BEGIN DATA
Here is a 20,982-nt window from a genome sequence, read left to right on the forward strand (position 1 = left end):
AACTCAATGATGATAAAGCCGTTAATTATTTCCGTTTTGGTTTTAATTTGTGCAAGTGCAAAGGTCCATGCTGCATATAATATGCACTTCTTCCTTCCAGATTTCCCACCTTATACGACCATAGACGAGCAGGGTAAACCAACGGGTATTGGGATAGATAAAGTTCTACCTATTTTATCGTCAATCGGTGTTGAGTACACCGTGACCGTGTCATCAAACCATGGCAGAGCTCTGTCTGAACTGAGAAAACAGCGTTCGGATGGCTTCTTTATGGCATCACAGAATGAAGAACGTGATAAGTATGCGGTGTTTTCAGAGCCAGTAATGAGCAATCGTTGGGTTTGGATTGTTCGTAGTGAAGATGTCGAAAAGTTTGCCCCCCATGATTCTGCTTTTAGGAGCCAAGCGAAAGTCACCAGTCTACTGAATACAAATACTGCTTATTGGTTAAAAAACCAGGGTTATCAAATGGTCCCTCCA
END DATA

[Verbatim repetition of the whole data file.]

Here is a 20,982-nt window from a genome sequence, read left to right on the forward strand (position 1 = left end):
AACTCAATGATGATAAAGCCGTTAATTATTTCCGTTTTGGTTTTAATTTGTGCAAGTGCAAAGGTCCATGCTGCATATAATATGCACTTCTTCCTTCCAGATTTCCCACCTTATACGACCATAGACGAGCAGGGTAAACCAACGGGTATTGGGATAGATAAAGTTCTACCTATTTTATCGTCAATCGGTGTTGAGTACACCGTGACCGTGTCATCAAACCATGGCAGAGCTCTGTCTGAACTGAGAAAACAGCGTTCGGATGGCTTCTTTATGGCATCACAGAATGAAGAACGTGATAAGTATGCGGTGTTTTCAGAGCCAGTAATGAGCAATCGTTGGGTTTGGATTGTTCGTAGTGAAGATGTCGAAAAGTTTGCCCCCCATGATTCTGCTTTTAGGAGCCAAGCGAAAGTCACCAGTCTACTGAATACAAATACTGCTTATTGGTTAAAAAACCAGGGTTATCAAATGGTCCCTCCA